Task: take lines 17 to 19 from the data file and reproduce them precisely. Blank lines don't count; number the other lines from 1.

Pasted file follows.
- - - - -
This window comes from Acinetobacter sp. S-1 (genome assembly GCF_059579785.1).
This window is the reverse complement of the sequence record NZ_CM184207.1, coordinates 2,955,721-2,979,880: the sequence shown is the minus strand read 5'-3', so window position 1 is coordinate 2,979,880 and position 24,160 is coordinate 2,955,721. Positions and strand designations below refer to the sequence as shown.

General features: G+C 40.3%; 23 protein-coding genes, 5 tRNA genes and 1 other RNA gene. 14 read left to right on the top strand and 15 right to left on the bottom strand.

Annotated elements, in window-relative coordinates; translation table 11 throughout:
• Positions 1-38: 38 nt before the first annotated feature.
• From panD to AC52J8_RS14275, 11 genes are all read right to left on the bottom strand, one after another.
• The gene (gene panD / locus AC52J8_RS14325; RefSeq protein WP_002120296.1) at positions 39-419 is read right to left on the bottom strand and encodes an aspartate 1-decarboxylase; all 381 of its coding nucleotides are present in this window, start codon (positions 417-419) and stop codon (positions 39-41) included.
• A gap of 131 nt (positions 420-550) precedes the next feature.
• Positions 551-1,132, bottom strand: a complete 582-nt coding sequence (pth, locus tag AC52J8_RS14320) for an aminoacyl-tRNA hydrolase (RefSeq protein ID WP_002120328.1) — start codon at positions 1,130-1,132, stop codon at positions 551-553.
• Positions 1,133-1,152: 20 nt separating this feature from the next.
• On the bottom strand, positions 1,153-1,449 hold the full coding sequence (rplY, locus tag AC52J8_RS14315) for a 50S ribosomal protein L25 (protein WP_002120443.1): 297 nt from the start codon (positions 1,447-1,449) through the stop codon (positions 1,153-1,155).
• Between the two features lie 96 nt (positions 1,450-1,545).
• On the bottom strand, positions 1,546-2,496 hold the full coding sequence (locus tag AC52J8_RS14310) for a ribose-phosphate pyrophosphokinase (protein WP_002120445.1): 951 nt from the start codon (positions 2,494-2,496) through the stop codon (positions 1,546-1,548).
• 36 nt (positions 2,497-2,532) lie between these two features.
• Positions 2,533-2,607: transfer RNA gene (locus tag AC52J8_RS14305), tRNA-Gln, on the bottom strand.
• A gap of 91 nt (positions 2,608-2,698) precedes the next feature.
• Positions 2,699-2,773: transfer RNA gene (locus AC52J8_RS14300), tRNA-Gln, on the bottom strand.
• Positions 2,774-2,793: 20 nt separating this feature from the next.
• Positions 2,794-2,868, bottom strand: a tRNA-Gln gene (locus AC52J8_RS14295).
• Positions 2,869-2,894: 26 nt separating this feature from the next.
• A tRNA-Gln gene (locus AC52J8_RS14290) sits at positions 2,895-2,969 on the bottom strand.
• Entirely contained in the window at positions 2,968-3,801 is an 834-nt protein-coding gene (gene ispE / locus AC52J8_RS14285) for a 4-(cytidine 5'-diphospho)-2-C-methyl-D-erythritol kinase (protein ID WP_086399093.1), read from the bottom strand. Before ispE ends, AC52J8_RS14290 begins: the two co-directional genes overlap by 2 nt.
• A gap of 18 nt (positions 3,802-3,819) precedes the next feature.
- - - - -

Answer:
• Positions 2,699-2,773: transfer RNA gene (locus AC52J8_RS14300), tRNA-Gln, on the bottom strand.
• Positions 2,774-2,793: 20 nt separating this feature from the next.
• Positions 2,794-2,868, bottom strand: a tRNA-Gln gene (locus AC52J8_RS14295).